On Saturday, I rode the Tour de Steamboat along with 800 others. It was a blast. It was 111 miles of shear enjoyment.
The ride goes over Rabbit Ears Pass, then heads over to Gore Pass and then back to Steamboat Springs through Yampa. The last 50 miles is generally downhill, with a little tailwind. What a way to finish a ride.
I rode pretty much the whole way with Catherine and Bill. And lots of others. Kent Eriksen rode a tandem with a friend, Joanie, and we sat on them as much as we could, especially on the downhills. Kent is an amazing athlete. He is standing on his feet 15 hours a day, rides his bike sporadically, and can still sit beside me, on his road bike, at 28 mph, for long periods.
Catherine and Bill had just driven to Steamboat on Friday, 11 hours, and they were a little stiff. Catherine was dragging a bit for the few couple hours, until the top of Gore Pass, then she did an 180 degree turn around.
From the top of Gore Pass the last 55 miles or so, Bill and I rode pretty steady hard. We had a15 mph average up until that point and ended up with a 19.3 mph average. But, like I said above, it was generally downhill and sometimes tailwind.
The last couple hours we had groups of guys sitting on us. We were cruising along pretty good, normally in the upper 20’s. I was surprised that Bill kept coming by and doing his share so long. I guess his collapsed lung issue is officially over.
Rolling back into Steamboat Springs it started looking rainy, like stormy rainy. We kept going hard, even though it started rolling up some. We were going way harder and Catherine wasn’t having any issues at all. It was mildly depressing losing our governor. Sometimes nursing someone along actually makes you ride better. Some psychological deal I suppose. But we weren’t nursing Catherine, so both Bill and I started feeling our legs.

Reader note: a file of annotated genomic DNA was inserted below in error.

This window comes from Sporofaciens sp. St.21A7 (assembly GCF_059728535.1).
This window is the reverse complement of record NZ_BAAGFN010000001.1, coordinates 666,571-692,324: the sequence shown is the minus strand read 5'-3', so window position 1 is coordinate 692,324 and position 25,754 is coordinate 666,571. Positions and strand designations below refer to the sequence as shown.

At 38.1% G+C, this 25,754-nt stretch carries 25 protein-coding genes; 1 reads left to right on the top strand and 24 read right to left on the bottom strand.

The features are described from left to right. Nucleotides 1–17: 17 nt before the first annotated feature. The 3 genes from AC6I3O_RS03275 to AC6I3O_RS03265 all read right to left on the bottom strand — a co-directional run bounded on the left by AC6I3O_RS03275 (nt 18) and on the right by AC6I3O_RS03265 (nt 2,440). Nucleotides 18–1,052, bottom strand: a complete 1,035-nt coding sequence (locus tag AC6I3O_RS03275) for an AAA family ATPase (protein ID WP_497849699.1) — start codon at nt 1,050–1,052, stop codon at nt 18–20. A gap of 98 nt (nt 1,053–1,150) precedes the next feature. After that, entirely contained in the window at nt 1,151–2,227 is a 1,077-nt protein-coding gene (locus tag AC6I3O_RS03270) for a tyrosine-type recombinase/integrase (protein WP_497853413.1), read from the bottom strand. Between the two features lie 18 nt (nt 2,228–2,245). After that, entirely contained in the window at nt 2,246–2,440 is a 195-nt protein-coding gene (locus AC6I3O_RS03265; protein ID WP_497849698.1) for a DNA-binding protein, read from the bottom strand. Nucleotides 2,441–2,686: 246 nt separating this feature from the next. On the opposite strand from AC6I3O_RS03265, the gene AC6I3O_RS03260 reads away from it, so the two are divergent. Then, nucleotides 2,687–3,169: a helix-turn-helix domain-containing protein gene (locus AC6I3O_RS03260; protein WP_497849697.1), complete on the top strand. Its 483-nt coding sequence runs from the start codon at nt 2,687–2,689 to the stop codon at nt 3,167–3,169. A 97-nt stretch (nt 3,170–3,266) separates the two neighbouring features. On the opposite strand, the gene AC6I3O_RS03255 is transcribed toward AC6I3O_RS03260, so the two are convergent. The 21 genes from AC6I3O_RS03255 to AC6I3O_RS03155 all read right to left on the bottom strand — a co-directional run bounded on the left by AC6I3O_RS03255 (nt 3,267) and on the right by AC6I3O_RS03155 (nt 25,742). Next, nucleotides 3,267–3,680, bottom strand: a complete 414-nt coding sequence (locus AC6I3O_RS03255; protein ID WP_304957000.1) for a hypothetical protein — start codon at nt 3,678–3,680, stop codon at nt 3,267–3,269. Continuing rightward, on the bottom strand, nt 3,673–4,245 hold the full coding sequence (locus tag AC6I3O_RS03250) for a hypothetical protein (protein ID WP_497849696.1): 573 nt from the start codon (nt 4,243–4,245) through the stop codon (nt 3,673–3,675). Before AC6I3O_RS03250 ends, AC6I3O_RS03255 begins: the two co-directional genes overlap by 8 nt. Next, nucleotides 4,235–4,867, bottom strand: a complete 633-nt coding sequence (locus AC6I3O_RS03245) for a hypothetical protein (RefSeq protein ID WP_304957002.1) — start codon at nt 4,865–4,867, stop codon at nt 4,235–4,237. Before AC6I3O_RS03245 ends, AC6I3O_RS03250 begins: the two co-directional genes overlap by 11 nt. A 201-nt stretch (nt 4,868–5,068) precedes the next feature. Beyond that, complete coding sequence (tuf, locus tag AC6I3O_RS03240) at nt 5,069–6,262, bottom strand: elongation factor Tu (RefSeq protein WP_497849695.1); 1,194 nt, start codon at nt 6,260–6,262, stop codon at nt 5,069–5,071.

It started raining about 3 miles out. Lightening, thunder, the whole deal. It sort of turned into an ever-man-for-himself situation, with our group splintering up just through town. We hightailed it back to my van to get out of the cold rain.
But, like normal in Colorado in the summer, the rain only lasted 30 minutes or so. The storm really played havoc on the venue, the after race BBQ and expo area. Pop-up tents flying etc. But, Katie, Kent’s wife, who was running the event, was on the ball and everything worked out great.
Afterward, there was an BBQ and the raffle for the Kent Eriksen bicycle. Us Kansans just threw some blankets on the ground, in the shade, and napped.
The event was super fun. It’s on my annual ride schedule now. We stayed around Steamboat and rode with Kent and Katie on Sunday, then started driving towards Denver, but the traffic sucked, so we stopped in Silverthorne and drove back down to Arvada yesterday morning.
Catherine had a flight to Seattle to catch mid afternoon, but we got out for a short ride, 1/2 way up Lookout Mtn. before she had to go.
Bill, Vincent and I rode again, this time all the way up Lookout. I ended up riding the last 1/2 pretty hard, just trying to see if my heart rate and power were different at 6000 feet than 9000. I’ve been wearing a heart rate strap for the last few days and am surprised how low it is at altitude. My max heart rate on Saturday was 156, but I wasn’t drilling it or anything. Yesterday it got up to 172 and that felt pretty hard. When I stopped for a flat Kent had, my heart rate dropped to 47. That is pretty low considering we’re out in the middle of a ride.
Today we’re heading out early to ride mountain bikes. It is supposed to rain on and off all day. I’m feeling a little tweaked, but that is fine. I’m trying to ride a little harder for a while and riding MTB bikes in the mountains is always hard, no matter how you do it. It is virtually impossible to ride easy off-road, especially when there is a bunch of climbing.